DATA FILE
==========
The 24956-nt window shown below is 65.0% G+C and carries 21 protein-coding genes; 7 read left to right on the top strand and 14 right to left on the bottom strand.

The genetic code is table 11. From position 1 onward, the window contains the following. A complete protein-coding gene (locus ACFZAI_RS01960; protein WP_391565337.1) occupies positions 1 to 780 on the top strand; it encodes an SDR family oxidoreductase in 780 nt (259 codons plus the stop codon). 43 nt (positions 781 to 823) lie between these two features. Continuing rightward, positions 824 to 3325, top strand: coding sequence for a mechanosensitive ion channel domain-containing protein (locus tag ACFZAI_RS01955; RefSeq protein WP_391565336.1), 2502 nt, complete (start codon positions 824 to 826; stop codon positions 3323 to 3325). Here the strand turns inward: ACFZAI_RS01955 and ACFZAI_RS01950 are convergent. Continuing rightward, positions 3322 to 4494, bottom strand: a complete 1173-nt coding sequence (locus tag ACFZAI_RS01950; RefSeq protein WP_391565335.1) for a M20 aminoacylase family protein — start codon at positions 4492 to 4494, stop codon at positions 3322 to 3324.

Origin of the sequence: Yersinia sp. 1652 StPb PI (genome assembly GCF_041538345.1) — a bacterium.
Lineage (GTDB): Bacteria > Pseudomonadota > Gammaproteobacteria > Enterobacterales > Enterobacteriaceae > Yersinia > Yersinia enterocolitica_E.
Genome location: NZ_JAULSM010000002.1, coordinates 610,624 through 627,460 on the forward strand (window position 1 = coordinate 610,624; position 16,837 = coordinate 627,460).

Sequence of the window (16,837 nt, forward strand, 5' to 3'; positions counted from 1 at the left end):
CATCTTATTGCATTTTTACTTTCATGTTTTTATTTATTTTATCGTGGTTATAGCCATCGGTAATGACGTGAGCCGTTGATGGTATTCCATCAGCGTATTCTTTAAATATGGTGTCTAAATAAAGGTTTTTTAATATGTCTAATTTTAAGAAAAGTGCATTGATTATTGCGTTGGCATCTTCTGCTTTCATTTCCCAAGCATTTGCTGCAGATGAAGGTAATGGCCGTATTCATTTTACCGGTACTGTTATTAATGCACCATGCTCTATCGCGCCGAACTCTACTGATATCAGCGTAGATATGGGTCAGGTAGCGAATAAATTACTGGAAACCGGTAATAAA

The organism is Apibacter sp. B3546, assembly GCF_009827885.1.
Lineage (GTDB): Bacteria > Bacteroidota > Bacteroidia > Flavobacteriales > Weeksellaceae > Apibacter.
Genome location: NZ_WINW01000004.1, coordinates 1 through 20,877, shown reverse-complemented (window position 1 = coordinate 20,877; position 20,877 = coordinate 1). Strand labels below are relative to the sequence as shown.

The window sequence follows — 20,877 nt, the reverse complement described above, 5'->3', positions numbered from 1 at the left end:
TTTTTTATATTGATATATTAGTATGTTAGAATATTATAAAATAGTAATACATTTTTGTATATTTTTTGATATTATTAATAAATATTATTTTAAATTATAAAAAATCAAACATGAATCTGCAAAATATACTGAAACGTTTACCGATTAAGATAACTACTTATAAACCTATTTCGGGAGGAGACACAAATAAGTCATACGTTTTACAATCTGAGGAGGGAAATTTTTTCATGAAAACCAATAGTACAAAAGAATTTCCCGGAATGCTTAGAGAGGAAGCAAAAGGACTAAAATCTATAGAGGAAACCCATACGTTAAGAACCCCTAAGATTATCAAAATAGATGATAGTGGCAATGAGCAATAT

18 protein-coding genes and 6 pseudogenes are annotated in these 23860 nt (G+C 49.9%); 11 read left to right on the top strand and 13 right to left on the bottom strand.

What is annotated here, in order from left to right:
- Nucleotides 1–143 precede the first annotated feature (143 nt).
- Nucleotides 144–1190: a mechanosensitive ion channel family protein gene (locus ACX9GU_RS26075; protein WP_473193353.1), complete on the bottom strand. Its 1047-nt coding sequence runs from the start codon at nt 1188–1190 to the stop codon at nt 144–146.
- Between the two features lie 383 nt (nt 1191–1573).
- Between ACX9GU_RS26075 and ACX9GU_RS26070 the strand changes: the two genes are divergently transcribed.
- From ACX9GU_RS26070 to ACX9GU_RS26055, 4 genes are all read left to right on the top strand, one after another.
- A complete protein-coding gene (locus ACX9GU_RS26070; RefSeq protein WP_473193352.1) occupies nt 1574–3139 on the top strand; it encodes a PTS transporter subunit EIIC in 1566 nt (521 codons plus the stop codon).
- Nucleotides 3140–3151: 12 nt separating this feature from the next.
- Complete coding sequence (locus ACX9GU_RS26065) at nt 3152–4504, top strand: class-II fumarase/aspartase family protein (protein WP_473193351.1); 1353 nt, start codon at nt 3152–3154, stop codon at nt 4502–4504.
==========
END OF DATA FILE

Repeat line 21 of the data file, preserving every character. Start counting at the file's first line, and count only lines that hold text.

- Nucleotides 3140–3151: 12 nt separating this feature from the next.